The Internet Archive, the non-profit project with no lesser a goal than the complete preservation of all knowledge both digital and analogue, has added a new string to its bow: in-browser emulation of vintage computing hardware for interactive software exhibits.
'[The Historical Software Archive is] a collection of prominent and historically notable pieces of software, able to be run immediately in your browser,
' explained Archive.org's Jason Scott in a blog post
announcing public access to the collection. 'They range from pioneering applications to obscure forgotten utilities, and from peak-of-perfection designs to industry-crashing classics.
'Turning computer history into a one-click experience bridges the gap between understanding these older programs and making them available in a universal fashion. Acquisition, for a library, is not enough – accessibility is where knowledge and lives change for the better. The JSMESS interface lets users get to the software in the quickest way possible.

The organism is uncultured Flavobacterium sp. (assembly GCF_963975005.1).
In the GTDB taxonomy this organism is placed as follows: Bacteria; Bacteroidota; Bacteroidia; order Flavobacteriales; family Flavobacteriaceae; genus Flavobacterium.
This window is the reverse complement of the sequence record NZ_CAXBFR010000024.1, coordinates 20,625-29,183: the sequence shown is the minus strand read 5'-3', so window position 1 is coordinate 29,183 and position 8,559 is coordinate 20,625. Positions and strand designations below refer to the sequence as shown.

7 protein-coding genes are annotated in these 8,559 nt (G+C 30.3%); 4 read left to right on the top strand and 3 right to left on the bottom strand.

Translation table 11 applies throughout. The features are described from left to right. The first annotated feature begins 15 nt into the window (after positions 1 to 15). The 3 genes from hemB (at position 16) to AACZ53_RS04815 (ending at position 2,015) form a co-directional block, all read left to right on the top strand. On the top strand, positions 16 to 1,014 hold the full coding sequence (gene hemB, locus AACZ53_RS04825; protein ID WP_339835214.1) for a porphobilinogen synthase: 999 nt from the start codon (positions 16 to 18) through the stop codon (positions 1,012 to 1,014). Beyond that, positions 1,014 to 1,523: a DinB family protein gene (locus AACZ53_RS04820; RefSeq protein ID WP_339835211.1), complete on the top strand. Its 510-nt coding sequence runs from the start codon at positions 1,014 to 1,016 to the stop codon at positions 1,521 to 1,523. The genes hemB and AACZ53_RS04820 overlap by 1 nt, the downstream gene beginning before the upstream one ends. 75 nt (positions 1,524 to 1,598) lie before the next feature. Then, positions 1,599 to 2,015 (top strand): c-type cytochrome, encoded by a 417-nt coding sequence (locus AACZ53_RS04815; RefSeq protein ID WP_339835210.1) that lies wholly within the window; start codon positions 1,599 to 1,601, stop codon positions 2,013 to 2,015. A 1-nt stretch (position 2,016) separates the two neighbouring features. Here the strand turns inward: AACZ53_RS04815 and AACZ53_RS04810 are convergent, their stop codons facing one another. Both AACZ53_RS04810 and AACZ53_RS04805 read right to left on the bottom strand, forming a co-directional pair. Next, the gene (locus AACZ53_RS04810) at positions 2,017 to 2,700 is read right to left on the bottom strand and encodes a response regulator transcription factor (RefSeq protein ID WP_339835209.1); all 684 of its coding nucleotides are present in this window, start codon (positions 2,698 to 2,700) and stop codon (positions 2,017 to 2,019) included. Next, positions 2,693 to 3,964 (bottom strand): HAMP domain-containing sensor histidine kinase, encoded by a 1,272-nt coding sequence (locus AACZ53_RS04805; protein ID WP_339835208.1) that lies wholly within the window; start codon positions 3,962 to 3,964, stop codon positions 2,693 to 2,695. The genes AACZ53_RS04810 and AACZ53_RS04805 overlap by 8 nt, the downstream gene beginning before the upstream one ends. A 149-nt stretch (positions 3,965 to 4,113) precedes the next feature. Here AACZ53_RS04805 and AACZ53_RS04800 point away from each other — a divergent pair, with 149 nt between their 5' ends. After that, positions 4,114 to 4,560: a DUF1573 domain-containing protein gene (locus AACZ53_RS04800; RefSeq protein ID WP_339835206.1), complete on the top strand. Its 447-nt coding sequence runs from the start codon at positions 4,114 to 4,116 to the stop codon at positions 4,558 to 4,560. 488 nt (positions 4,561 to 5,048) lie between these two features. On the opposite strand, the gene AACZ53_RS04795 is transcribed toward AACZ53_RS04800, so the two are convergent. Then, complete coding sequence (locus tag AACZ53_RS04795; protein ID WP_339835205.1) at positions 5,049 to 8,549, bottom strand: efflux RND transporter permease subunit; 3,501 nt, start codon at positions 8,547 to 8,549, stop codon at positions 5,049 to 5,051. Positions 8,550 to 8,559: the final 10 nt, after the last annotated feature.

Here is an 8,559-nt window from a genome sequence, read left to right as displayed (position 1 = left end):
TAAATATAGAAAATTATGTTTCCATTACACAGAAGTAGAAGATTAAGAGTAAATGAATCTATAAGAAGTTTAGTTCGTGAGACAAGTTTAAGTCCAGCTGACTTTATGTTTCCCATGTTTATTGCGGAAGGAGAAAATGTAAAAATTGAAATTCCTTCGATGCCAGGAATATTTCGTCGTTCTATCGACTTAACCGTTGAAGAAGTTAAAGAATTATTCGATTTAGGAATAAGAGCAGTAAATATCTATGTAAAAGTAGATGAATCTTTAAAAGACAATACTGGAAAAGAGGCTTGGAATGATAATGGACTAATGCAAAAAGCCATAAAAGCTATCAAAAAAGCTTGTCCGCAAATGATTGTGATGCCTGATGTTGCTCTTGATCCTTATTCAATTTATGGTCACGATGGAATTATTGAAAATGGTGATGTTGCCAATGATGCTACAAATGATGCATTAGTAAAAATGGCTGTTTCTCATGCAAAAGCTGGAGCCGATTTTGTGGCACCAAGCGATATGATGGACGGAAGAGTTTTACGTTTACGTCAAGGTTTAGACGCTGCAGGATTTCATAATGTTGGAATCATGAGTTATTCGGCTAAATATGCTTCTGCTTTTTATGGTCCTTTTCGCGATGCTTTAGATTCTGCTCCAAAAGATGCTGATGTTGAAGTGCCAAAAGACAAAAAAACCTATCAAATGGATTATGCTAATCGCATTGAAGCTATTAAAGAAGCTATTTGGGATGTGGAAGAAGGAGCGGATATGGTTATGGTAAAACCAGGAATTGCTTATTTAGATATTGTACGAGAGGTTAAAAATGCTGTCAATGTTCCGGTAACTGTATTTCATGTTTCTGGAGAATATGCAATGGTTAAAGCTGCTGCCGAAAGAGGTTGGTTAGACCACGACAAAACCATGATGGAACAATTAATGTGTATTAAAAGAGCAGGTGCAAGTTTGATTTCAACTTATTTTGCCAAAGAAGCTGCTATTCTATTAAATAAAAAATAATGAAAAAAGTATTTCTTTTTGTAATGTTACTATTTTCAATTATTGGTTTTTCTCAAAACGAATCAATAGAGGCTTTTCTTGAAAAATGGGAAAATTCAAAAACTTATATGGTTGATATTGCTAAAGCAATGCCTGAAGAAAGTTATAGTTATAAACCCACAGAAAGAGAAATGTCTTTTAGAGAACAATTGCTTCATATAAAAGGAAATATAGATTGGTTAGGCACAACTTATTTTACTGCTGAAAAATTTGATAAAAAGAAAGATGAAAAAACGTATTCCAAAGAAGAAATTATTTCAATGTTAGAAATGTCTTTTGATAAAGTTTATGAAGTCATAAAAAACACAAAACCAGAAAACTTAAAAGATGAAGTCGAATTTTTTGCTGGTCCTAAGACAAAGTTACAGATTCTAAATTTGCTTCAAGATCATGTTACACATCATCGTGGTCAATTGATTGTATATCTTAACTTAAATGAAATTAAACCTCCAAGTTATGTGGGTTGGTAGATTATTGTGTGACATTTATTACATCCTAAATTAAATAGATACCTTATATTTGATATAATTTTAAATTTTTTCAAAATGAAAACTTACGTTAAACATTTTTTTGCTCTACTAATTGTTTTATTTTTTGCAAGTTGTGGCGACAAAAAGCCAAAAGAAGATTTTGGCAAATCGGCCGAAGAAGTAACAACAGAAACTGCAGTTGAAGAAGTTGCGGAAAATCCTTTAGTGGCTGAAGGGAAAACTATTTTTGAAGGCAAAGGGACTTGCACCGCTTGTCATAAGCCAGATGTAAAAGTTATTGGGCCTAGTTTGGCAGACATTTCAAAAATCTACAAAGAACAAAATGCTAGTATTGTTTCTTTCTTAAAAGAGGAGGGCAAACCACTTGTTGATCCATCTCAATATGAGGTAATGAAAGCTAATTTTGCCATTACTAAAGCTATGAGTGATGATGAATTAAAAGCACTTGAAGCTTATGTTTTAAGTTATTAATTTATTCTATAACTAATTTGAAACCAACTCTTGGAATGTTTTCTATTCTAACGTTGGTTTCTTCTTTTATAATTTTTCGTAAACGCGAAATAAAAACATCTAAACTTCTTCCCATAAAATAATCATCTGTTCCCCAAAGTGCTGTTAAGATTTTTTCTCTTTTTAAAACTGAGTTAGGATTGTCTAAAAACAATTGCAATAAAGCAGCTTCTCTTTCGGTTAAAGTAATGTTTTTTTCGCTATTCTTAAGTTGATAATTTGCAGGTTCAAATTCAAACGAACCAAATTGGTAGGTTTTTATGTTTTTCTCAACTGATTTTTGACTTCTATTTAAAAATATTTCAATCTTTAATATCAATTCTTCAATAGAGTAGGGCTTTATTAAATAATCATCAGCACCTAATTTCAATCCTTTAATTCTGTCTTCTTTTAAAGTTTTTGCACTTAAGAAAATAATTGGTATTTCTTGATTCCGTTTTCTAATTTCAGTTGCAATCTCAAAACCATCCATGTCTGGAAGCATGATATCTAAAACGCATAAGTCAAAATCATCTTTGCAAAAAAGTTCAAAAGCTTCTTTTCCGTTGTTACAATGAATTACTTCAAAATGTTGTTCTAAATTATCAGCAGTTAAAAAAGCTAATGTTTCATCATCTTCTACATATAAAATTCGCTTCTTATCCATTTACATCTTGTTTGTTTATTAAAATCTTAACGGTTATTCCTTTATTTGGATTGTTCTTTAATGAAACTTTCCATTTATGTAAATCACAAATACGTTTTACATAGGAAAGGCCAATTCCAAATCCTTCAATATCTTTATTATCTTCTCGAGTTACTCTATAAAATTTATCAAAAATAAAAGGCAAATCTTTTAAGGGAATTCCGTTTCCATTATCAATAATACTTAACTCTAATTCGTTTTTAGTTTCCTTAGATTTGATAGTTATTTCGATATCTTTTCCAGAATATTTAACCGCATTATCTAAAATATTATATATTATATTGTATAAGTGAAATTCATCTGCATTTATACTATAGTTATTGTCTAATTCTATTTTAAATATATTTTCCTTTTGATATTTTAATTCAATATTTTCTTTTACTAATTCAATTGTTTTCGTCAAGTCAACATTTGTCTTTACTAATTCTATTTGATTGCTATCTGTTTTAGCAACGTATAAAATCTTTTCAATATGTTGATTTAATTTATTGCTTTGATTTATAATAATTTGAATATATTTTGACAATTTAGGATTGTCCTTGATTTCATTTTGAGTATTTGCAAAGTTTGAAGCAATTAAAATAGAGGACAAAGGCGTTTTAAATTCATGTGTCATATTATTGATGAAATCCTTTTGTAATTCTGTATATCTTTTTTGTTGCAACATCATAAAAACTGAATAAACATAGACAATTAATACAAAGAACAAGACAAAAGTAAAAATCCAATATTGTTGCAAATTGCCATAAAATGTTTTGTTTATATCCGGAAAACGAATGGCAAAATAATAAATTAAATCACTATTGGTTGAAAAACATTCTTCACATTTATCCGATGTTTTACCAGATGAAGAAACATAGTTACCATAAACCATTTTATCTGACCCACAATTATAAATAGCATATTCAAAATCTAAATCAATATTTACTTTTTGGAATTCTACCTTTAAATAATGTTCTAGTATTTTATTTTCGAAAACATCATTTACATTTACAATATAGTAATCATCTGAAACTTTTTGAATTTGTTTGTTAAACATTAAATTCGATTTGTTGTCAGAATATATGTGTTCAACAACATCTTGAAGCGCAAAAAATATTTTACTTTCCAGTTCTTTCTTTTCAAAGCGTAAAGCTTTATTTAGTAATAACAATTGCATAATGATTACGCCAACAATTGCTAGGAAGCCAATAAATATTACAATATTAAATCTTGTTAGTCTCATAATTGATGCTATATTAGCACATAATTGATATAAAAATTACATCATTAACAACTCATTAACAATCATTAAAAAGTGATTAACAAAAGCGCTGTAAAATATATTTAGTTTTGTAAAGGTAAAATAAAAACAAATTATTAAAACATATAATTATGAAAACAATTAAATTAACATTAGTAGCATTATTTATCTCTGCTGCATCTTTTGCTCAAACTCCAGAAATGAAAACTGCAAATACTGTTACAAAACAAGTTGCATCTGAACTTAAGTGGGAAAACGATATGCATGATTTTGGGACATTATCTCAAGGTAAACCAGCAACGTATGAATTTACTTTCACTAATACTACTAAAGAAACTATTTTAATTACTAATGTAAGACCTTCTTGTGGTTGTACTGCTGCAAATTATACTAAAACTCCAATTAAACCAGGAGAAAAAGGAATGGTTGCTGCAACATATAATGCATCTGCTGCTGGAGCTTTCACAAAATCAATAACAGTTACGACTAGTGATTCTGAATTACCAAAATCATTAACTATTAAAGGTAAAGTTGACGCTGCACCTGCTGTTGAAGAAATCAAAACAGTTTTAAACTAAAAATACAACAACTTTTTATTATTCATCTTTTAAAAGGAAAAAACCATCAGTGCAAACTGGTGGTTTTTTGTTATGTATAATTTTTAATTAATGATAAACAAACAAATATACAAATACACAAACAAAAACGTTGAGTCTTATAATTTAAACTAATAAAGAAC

The Historical Software Archive currently features only a sub-set of the tens of thousands of items found in the main software archive
, with 27 packages available at launch. Each package, however, has been hand-picked for its historical importance and ranges from Jordan Mechner's classic beat-'em-up Karateka to industry-changing business software like VisiCalc.
The full Historical Software Archive